i just joined when i saw the messages on our rangefinders. Dr. Murphy is one of the two founders of the company. I will be pleased to try to answer any questions you may have concerning our rangefinders. BTW we now have a 1000 yard unit.
as you can imagine, it's hard enough to see a target at 1000 yards-let alone range it, but if you can see it (and it's large enough of course) we can hit it. if you're interested in how we do it, just ask.
1. distance. it's dependent on the "quality" of the target. there's no clear-cut answer and it's difficult for us manufacturers to put an actual number on it-that's why it's always vague and nebulus (sp?). The IR beam of all consumer grade rangefinders, diverges as it leaves the rangefinder (sorry to get techie on you). if the targeted object is large (say deer size) a 600 yard rangefinder "should" be able to hit it at about 400 yards or so. it's reflectance is high enough to get energy back to the rangefinder. but since the fur is diffusing the IR light, it might not reflect enough light. a black bear-albeiit larger-probably would not under the same conditions. a 1000 yard rangefinder may do better but again, it's dependent on the target and the amount of light reflecting off that target.
As far as Opti-Logic Corp products go, they are not back illuminated, nor are they magnified or "thru the lens". the reason is: better viewing functionality. Yes we realize that it is a bit less desireable to take the unit away from your face to see data, when you range something. but since we're not thru the lens nor magnifed, you'll see the target much better in subdued light. our system is a red dot concept. you press the fire button, put the red dot on the target, release the button and it fires (so to speak). the clarity and visibility is superior to those that have thru the lens targeting since we don't have all the interference of optics.
I hope that answered your questons. i'll be happy to try to answer others if you have them.
let me also mention at this point, we are the ONLY manufacturer that puts tilt compensation in our consumer rangefinders. this feature (XT and LH models)give a display of the HORIZONTAL distance, not just the "line of sight" distance that all others give. It very suitable for Archers and Riflemen alike. remember: all your sights and scopes are calibrated on the horizontal. shoot up hill or down hill and horizontal distance measurements will give you corrected information.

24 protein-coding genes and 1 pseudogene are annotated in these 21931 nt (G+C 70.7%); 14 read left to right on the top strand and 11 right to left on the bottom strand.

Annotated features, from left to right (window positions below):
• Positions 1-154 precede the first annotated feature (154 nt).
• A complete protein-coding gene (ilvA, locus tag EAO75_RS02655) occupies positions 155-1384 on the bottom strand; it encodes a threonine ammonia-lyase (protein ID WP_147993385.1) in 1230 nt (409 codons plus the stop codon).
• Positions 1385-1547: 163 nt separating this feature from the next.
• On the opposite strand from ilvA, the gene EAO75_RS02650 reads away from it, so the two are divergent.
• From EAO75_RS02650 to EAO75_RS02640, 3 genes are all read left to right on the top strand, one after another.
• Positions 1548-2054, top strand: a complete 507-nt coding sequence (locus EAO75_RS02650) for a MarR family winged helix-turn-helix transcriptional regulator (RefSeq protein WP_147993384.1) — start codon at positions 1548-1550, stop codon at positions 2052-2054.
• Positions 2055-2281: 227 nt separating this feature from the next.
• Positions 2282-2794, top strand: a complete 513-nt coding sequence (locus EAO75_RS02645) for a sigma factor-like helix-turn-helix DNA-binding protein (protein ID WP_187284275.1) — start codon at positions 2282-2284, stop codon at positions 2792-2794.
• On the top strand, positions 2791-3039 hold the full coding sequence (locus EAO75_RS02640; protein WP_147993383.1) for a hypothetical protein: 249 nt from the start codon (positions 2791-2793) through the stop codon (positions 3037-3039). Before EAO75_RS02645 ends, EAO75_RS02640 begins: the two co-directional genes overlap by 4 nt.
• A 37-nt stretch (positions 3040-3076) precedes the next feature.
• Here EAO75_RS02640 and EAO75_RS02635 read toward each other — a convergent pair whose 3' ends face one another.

Forgive me for being ignorant, I down loaded the instruction file but my Adobe crapped out
so I can't read the specs.
If I understand you, the veiwing system is purely optical w/ no display screen in side? The display is mounted along side the eye peice? The display doesn't have a mode for low light/no light situations kinda like the light button on a digital watch? Not trying to be difficult just trying to get a mental visual of what the back side looks like.
What is the beam divergence on the Opi-Logic LRF compared to the Leica 1200? Also, the angle compensator feature, is that just giving you the cosine angle distance? Or is it giving you the actual corrected angle distance? There is a difference and I’m curious.
The cosine angle distance would be fine for archery shooters, but would not work well for long range rifle shooting at angles greater than say 20 degrees.
Sorry to rant, but this frustrates me about these new companies that pop up.
Mike Hammel from Opti-logic seemed eager to help and answer questions, until someone (which was me) started to ask specific and technical questions about their new product. Then there’s silence. I gave him the benefit of the doubt that maybe he or they went on vacation or were out on business.
I figure his/there silence is something they wish not to talk about and hope we would go away.
My thoughts, stay with the best and buy a Leica 1200 or another reputable range finder.
again however let me remind you that we're the only one with the tilt compensation mode (in the Sports Optics market). Leica is well respected and makes a very fine product. we're proud to compete with them. The others, oh well (IMHO) .
Oh, yes. you should be able to hit a deer at 600 yards with all the 1000 yard models.
have i left anything out? if so, let me know please (but do it by email if you need a rapid response).
oh sorry. I forgot an important issue raised. Through the lens and backlighting.
when you put "through-the-lens" optics in a unit you loose visual resolution (approx. 4% light loss per surface). AND with magnificaton, it makes steadying the shot more difficult yet. because there is light loss, viewing in subdued light becomes more difficult. Those are some of the reasons we do not have amplified, "Through-the-lens" viewing. Are we cognicent of the fact that it's a marketing tool? of course. will we do it? eventually, when we can do "right".
now to Backlighting. Backlighting uses battery power and costs money to add. Will we have it? Yes. When? we hope very soon but for now you can see this in ALMOST all lighting conditions. again, when we do it, it will be RIGHT. I assure you.
I owe you an apology and you have my apologies. Thanks for checking in and answering my questions. We sometimes get folks promoting their products but when certain questions are asked, we never hear back from them.
Again, thanks for coming back in and answering my questions.